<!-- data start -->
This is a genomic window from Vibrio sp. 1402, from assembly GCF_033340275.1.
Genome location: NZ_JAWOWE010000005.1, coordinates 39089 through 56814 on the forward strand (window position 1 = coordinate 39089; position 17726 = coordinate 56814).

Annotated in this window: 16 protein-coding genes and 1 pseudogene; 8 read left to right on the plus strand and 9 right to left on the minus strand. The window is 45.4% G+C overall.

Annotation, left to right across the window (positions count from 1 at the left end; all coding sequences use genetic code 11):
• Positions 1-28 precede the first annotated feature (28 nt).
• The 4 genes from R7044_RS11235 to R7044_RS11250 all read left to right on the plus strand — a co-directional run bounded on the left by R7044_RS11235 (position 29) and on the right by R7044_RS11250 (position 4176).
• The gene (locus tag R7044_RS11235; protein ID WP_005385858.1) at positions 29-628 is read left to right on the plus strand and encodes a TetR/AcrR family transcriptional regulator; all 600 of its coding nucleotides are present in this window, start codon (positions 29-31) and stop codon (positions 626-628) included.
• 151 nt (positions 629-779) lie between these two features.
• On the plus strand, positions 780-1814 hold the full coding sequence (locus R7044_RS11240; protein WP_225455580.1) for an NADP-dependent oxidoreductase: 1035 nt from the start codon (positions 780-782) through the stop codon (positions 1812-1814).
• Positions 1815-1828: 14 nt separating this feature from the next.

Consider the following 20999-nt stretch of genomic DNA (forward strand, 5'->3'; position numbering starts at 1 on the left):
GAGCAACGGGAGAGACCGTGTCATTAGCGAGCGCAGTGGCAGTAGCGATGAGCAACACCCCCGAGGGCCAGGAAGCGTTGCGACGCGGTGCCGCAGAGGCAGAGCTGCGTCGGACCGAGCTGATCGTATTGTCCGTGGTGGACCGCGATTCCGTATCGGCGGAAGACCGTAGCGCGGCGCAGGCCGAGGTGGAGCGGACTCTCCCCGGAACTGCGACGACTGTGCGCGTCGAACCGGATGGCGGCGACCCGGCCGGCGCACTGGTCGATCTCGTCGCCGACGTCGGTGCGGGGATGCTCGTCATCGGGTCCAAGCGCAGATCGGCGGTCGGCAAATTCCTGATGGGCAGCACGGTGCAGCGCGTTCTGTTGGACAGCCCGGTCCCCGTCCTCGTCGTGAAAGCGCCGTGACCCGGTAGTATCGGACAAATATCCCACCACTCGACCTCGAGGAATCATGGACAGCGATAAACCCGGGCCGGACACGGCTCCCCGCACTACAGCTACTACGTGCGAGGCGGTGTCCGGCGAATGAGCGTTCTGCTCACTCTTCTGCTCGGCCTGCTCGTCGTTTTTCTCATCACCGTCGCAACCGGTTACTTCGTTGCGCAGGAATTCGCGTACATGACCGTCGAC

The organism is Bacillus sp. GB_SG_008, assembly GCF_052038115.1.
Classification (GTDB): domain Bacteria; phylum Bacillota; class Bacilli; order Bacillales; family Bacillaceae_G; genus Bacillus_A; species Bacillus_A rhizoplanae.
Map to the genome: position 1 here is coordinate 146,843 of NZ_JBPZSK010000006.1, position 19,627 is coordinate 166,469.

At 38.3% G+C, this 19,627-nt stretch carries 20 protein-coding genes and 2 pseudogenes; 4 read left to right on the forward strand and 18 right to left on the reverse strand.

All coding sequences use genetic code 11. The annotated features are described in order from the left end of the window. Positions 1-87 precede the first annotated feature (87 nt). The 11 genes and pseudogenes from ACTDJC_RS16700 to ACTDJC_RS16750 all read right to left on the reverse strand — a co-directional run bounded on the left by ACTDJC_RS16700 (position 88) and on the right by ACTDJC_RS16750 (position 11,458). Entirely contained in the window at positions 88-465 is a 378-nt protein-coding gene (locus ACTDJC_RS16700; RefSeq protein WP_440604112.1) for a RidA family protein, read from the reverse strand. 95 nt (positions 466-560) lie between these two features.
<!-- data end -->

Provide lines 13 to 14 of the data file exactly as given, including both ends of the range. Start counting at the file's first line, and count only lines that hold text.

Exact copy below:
The organism is Bacillus sp. GB_SG_008, assembly GCF_052038115.1.
Classification (GTDB): domain Bacteria; phylum Bacillota; class Bacilli; order Bacillales; family Bacillaceae_G; genus Bacillus_A; species Bacillus_A rhizoplanae.